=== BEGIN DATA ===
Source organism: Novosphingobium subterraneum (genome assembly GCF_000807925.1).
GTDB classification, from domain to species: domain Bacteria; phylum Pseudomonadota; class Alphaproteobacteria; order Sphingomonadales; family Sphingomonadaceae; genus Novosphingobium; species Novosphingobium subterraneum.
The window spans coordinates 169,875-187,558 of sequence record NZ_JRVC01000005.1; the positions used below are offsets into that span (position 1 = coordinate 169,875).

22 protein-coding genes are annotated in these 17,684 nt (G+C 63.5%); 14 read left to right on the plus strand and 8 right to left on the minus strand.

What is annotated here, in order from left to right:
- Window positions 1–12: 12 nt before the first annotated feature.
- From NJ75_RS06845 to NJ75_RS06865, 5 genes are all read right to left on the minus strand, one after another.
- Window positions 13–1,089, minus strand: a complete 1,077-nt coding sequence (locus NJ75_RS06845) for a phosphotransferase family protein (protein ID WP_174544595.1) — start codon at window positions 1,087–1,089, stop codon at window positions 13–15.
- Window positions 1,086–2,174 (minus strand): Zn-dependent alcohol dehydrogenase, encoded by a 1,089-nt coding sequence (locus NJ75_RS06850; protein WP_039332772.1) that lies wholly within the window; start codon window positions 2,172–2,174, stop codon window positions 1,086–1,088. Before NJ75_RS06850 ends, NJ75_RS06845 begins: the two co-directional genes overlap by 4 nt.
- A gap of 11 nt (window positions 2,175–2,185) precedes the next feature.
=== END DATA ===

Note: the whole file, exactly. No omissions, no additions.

Source organism: Novosphingobium subterraneum (genome assembly GCF_000807925.1).
GTDB classification, from domain to species: domain Bacteria; phylum Pseudomonadota; class Alphaproteobacteria; order Sphingomonadales; family Sphingomonadaceae; genus Novosphingobium; species Novosphingobium subterraneum.
The window spans coordinates 169,875-187,558 of sequence record NZ_JRVC01000005.1; the positions used below are offsets into that span (position 1 = coordinate 169,875).

22 protein-coding genes are annotated in these 17,684 nt (G+C 63.5%); 14 read left to right on the plus strand and 8 right to left on the minus strand.

What is annotated here, in order from left to right:
- Window positions 1–12: 12 nt before the first annotated feature.
- From NJ75_RS06845 to NJ75_RS06865, 5 genes are all read right to left on the minus strand, one after another.
- Window positions 13–1,089, minus strand: a complete 1,077-nt coding sequence (locus NJ75_RS06845) for a phosphotransferase family protein (protein ID WP_174544595.1) — start codon at window positions 1,087–1,089, stop codon at window positions 13–15.
- Window positions 1,086–2,174 (minus strand): Zn-dependent alcohol dehydrogenase, encoded by a 1,089-nt coding sequence (locus NJ75_RS06850; protein WP_039332772.1) that lies wholly within the window; start codon window positions 2,172–2,174, stop codon window positions 1,086–1,088. Before NJ75_RS06850 ends, NJ75_RS06845 begins: the two co-directional genes overlap by 4 nt.
- A gap of 11 nt (window positions 2,175–2,185) precedes the next feature.